Drop kickIn American football, one method of scoring a field goal was by drop-kicking the football through the goal. The kicker would drop the ball onto the ground, nose first, and then kick the ball when it bounced off the ground.
The drop kick was often used as a surprise tactic. The ball would be snapped or lateraled to a back, who would perhaps fake a run or pass, but then would kick the field goal instead.
In the 1930s, the ball was made pointier at the ends. This made passing the ball easier, but made the drop-kick obsolete, as the pointier ball did not bounce up from the ground reliably.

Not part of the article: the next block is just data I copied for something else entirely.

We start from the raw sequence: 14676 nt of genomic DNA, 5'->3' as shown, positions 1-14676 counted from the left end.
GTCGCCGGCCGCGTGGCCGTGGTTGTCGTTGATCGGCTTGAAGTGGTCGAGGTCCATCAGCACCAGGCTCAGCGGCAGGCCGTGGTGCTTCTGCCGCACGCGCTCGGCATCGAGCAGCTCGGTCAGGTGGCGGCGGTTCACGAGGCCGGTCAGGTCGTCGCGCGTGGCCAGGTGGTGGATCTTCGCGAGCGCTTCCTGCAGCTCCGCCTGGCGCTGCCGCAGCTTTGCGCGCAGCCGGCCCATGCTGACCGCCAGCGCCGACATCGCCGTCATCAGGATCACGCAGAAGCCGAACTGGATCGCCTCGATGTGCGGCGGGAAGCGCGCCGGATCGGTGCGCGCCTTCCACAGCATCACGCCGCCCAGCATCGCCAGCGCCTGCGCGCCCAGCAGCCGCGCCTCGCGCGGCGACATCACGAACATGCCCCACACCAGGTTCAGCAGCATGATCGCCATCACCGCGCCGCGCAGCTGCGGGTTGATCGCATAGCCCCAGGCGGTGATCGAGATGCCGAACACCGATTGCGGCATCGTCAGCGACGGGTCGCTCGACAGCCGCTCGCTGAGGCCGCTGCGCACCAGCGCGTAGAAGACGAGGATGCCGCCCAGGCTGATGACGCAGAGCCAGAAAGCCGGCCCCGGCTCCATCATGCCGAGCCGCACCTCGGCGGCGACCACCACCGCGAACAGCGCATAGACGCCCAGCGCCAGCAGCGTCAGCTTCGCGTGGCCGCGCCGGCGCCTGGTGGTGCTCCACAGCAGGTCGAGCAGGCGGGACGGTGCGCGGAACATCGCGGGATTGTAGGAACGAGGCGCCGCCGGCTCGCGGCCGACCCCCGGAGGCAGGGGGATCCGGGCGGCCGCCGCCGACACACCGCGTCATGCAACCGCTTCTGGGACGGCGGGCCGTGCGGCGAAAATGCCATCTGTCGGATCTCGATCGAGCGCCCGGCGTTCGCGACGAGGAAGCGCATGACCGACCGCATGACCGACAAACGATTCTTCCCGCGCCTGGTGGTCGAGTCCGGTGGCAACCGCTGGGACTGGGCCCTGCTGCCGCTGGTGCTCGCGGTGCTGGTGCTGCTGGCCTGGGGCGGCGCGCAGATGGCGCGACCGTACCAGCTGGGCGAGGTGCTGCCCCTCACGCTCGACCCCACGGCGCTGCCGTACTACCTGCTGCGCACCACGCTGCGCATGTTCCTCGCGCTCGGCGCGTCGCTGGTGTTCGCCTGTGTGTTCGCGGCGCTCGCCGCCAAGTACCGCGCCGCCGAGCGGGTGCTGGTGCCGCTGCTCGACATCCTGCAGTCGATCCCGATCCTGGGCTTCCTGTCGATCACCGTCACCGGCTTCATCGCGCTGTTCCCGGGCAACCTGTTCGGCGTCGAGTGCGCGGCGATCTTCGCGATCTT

In Australian Rules football, a similarly named and executed kick was used in general play, particularly after a free kick was awarded. It was popular as players could kick the ball long distances, and the ball's backwards rotation was reasonably easy for teammates to catch (a major feature of the game).
A variation known as the "stab pass" or more poetically, the "daisy cutter" involved an abbreviated follow-through and travelled on a notably low trajectory, which made it very useful for short-range passing.
The drop kick and stab pass gradually disappeared from the game by the 1980s, as it was unreliable, particularly on wet grounds, and players were coached to always use the drop punt kicking style to avoid having to make a decision on what kind of kick to perform.